Dillian Whyte holds on to take Joseph Parker thriller
Anthony Joshua rematch could be on the cards after unanimous decision at the O2
Dillian Whyte lands one on Joseph Parker during his victory at London’s O2 Arena. Photograph: Peter Cziborra/Reuters
The 30-year-old had accepted the risky fight in an attempt to force a rematch with his great rival Anthony Joshua or a shot at the WBC champion Deontay Wilder, and may never be a more worthy challenger following his unanimous decision win in which he barely made the final bell.
A heavy knockdown in the final round and his exhaustion left him struggling to defend himself against the former WBO champion but after two earlier knockdowns of his opponent he was awarded victory via scores of 115-112, 115-110 and 114-111.
Whyte has secured his finest victories since his only defeat, via stoppage by Joshua, in December 2015, but in New Zealand’s Parker was confronted with an opponent known for his speed, mobility and chin.
He had succeeded in out-working or overpowering the 23 he had beaten before Saturday night, yet against the more polished Parker instead showed significantly improved technique to succeed at range.
By largely resisting the brawl he had been promising, Parker was expecting to deny Whyte his greatest chance of success in his home city, but he struggled to succeed on the back foot in the way that made him the only fighter to take Joshua the distance.
Even if on all but one of the occasions the Briton landed he was able to resist his power, he did not succeed consistently enough to sufficiently impress.
The opening round demonstrated the difficulty Whyte could potentially face against his 26-year-old opponent, whose speed advantage allowed him to succeed with the jab, and move in and out of range.
He had been fortunate to be awarded a knockdown in the second during a tangle that caught Parker off-balance, but thereafter he gradually built an impressive lead.
Parker for several rounds became hesitant, fighting with the same lack of ambition, and perhaps belief, that had contributed to his defeat by Joshua.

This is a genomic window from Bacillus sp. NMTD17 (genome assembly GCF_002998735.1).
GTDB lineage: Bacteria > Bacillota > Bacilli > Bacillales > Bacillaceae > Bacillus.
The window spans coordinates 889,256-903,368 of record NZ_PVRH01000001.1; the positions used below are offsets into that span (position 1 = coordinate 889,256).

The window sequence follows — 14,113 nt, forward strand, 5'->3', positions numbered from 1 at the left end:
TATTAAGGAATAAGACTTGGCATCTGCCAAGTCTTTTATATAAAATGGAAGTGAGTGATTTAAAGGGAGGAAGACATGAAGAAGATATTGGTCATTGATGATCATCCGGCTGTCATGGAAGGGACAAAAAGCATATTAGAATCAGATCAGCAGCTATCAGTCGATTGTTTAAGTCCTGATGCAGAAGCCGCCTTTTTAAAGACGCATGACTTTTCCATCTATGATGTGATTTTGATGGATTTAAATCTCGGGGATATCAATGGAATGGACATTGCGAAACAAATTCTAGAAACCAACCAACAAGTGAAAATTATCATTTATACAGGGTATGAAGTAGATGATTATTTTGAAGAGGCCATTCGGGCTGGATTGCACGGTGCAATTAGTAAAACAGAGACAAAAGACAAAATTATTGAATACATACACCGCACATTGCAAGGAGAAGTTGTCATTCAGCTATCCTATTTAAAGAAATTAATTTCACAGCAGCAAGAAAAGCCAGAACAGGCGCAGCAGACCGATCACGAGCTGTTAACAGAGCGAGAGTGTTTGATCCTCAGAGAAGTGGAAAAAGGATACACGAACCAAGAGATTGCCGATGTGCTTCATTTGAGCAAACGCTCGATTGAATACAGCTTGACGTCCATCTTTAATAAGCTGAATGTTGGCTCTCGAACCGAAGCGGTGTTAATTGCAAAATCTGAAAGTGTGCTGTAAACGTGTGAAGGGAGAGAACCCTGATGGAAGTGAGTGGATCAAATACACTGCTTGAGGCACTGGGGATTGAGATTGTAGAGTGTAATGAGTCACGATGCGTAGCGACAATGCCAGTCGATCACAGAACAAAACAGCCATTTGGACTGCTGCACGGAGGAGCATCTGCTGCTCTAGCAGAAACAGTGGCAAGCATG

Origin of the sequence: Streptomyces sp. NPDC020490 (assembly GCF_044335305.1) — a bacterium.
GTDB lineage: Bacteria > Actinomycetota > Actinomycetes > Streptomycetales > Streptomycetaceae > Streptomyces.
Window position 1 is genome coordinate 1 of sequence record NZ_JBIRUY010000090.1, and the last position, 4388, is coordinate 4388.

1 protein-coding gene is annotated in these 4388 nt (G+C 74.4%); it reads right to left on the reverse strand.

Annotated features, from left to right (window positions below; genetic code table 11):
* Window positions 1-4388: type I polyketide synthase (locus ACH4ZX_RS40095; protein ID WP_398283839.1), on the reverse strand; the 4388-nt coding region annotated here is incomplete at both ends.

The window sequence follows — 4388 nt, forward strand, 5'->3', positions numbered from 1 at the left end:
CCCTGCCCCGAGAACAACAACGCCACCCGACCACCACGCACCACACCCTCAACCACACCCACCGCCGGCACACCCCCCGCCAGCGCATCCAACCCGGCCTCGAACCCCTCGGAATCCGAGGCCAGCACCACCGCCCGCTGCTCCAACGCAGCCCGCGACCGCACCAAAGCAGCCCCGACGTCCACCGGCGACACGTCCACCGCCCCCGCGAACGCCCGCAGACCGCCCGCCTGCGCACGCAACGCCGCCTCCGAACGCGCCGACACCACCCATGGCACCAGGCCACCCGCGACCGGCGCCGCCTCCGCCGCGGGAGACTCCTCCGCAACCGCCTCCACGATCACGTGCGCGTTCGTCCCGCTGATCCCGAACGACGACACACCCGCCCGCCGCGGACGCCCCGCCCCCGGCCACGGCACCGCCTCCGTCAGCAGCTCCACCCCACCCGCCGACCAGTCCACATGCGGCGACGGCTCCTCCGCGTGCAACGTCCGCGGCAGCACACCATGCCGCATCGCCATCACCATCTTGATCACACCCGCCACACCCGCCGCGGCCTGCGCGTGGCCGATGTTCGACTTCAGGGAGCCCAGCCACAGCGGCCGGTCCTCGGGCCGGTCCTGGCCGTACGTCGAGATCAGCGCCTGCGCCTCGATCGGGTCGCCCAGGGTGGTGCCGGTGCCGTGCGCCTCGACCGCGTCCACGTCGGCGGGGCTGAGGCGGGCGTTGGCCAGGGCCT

Whyte consistently landed his jab and then in the fourth briefly forced him to exchange.
Whyte’s aggression occasionally worked against him, contributing to the hurtful right hand he took in the fifth, and then in the eighth secured the legitimate knockdown — and first of Parker’s career — that ultimately secured his win.
Landing a powerful left hook flush to the durable Parker’s chin, he hurt his opponent in a way that Joshua never had, and to the extent that while he returned to his feet, there was little sign of the way the New Zealander would finish the fight on top.
Parker first hurt him with a powerful right uppercut in the 11th round and then in the 12th, with both fighters struggling with fatigue, sent him to the canvas with a further big right hand.
Instead of working to survive, Whyte recklessly fought back, and may even have been rescued by the sound of the final bell.
Earlier, Whyte’s rival heavyweight Dereck Chisora revived his career with what was perhaps also his finest ever victory — a shock eighth-round stoppage defeat of French-Cameroonian Carlos Takam.
Joshua had similarly struggled to stop Takam, who was controversially rescued on his feet in the 10th round of their WBA and IBF title fight last year without being knocked down.
After absorbing significant punishment up to the eighth, the 34-year-old Chisora produced a big right hand to send him to the canvas, and then another to secure victory when Takam, 37, returned to his feet.